Arizona Tribe Looks To Water Market To Revive Economy, Cultural Heritage
The drought in the West has revived questions about who wins and loses when there's not enough water. But for Native American tribes, this is nothing new. Many spent years in court fighting for their water and only in recent years have some started seeing the benefits. For one tribal community in central Arizona, that’s a valuable economic opportunity
When a stretch of the Gila River began to recede in the late 1800s, so too did the way of life for a civilization more than 1,000 years old.
“In their own language, these are the Akimel O'odham. These are the 'river people,' literal translation," said David DeJong, while standing next to an irrigation canal that directs water into an offshoot of the river.
"These are a people, who so identified with the river, that became the very essence of who they were,” he added.
DeJong has written about the Gila River Indian Community’s history and runs the Pima-Maricopa Irrigation Project, which will eventually carry water to growers across the reservation. This undertaking is the result of years of negotiations to reclaim what the tribes lost when settlers first began diverting water upstream.
“It literally took the entire flow of the river. In fact, there are recorded documents that indicate some of the off-reservation farmers intentionally wasted the water, rather than letting it go back in the river, so that there would be no water down here on the reservation and that would force tribal members to go upstream and work for non-tribal farmers," said DeJong.
To this day, miles of ancient irrigation canals throughout central Arizona speak to the tribal legacy as one of the most advanced agricultural societies in North America, said DeJong, all of which essentially came to a standstill when the river dried up and famine ensued for many on the reservation.
In 2004, the community finalized its massive water settlement with the federal government and now hopes to reawaken those agrarian traditions and the river that sustained them. A key part of that plan will take shape along the Gila River itself at "manageed aquifer recharge" sites, designed to allow water to percolate into the aquifer below.
“Not only is it going to restore the riparian canopy that once lived along the river, as importantly the community is recharging water for future use,” said DeJong.
DeJong called this water — piped from the Colorado River hundreds of miles away — “money in the bank."
"The community could, if it chose to, sell these credits to a city in the metropolitan area of Phoenix, or leave it in the ground and pull it out at a future date," he said.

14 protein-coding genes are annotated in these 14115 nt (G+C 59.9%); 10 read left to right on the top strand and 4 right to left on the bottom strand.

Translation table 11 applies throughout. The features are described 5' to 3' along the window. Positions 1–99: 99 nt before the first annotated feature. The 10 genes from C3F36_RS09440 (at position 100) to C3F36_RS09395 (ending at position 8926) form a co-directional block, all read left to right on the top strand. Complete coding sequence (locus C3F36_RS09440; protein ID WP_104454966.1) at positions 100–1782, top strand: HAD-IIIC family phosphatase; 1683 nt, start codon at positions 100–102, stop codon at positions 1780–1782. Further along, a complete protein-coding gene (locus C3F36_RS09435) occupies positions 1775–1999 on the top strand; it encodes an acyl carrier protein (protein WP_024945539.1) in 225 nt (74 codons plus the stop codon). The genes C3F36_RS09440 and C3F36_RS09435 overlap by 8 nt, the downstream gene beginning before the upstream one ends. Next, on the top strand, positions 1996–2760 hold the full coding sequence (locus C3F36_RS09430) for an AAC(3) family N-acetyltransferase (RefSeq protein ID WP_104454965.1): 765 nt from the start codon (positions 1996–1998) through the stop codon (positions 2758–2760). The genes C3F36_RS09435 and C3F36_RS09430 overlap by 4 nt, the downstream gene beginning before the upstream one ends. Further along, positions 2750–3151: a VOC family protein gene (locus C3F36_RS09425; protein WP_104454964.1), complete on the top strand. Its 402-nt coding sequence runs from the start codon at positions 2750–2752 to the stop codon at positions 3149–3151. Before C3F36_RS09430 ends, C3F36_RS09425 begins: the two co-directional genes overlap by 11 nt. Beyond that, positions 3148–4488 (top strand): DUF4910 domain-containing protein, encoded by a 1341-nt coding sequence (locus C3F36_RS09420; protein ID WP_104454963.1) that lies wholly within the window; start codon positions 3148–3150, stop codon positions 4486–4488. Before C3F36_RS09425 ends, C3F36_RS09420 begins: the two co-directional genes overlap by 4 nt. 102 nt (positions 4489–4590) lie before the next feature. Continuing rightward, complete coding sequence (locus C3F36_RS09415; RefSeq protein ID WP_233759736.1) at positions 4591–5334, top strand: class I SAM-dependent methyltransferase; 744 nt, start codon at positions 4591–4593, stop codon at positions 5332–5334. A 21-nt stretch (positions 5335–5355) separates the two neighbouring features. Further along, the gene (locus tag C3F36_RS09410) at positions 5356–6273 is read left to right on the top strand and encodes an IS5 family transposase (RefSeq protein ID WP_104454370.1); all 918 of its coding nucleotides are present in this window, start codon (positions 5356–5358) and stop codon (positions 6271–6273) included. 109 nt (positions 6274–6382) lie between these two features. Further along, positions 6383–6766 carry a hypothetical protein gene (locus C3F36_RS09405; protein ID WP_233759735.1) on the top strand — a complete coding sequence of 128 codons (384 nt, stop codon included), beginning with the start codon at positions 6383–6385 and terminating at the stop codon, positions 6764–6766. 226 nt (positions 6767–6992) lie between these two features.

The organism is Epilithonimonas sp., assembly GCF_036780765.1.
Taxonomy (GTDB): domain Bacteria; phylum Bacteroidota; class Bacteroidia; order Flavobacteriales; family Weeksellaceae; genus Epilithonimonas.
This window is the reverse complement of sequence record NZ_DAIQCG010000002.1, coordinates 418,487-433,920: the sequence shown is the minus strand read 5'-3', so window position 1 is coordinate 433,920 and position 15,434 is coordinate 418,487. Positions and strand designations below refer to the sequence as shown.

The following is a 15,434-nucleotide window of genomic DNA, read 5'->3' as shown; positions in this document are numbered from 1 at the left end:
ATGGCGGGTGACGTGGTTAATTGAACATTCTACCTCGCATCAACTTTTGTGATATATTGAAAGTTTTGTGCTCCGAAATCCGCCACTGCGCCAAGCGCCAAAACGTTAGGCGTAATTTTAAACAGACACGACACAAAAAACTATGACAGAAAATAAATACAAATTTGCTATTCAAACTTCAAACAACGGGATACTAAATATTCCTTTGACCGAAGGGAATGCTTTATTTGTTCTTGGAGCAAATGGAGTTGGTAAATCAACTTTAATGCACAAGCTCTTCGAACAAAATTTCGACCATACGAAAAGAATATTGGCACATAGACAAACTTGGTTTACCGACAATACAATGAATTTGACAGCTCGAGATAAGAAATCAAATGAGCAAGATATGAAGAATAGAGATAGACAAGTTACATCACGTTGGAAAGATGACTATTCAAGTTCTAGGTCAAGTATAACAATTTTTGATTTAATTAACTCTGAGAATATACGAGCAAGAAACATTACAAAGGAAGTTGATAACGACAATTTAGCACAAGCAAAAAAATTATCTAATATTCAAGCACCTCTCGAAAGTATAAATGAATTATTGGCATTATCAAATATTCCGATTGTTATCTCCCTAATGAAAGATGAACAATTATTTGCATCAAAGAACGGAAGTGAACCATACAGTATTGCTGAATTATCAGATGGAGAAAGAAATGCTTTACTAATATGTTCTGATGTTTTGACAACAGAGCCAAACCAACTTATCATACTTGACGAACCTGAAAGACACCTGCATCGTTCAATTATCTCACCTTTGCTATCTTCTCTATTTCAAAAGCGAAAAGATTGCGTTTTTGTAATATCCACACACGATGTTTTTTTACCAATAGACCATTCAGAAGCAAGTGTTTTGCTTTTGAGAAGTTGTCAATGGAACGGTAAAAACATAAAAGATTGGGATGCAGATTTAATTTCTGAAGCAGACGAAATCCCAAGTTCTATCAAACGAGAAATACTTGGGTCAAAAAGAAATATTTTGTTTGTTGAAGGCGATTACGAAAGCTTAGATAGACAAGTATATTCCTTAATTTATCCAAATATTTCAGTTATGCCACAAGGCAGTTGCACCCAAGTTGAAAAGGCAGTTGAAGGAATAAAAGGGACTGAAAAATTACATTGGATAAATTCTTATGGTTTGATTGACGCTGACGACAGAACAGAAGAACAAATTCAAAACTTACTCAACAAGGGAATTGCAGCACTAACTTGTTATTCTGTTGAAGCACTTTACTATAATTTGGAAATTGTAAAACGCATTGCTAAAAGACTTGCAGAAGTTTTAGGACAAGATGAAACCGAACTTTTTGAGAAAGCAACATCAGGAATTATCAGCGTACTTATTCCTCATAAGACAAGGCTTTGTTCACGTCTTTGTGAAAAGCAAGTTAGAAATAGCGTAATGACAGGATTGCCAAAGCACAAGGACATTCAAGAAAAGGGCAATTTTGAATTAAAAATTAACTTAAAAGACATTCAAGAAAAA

“We’re really at a crossroads with our water settlement," said Stephen Roe Lewis, governor of the Gila River Indian Community.
Lewis said purchasing the water and building the infrastructure is expensive. To help pay for that, the community has banded with the Salt River Project, a local utility, to put some of this banked water on the market.
“Marketing of our water credits and leasing, that is going to be critical to the ongoing supply in the future. That is really going to be a driving economic force in this region," said Lewis.
Indeed, the community is entitled to more water from the Central Arizona Project (CAP), which delivers Colorado River water, than anyone else and will be a major player in the water market in coming years. Still, like everyone else, they have to work within the realities of a water-stretched West.
“The tribes negotiated their settlement in the context of a western water policy that’s really coming to an end,” said Daniel McCool, a professor at the University of Utah and author of several books on this subject.
Some tribes in the west have access to large water supplies. With vital sources like the Colorado River over-allocated, McCool said all players may be forced to renegotiate, not to mention pay more for water.
Already, the Gila River Indian Community's settlement placed certain restrictions on where they could sell water.
“[During the settlement negotiations], a lot of people just hated the idea that a tribe might get a quantified amount of water and then open that up to the highest bidder because it would be western cities that would be bidding for the water,” said McCool.
As a result, the community can only market water to cities locally and not, for example, to Las Vegas or Los Angeles. Nonetheless, McCool believes their settlement was overall favorable and has positioned them well.
Ultimately, this marketing plan is in the service of a greater cause: reviving the economic and cultural life on the reservation for young farmers like Cimarron Cabello, whose wife inherited a 20-acre plot on the reservation.
In a year, they plan to have it in full production with more land on the way.
“We’re just trying to bring it back," said Cabello, "like the water is coming back for the Gila River, we've got to bring the farms back.”
A major priority for Lewis' administration is to encourage young entrepreneurs and farmers like Cabello.
“When you can actually smell and taste the water firsthand, that shows that our sacred water is back and that we have a bright future ahead of us," Governor Lewis said.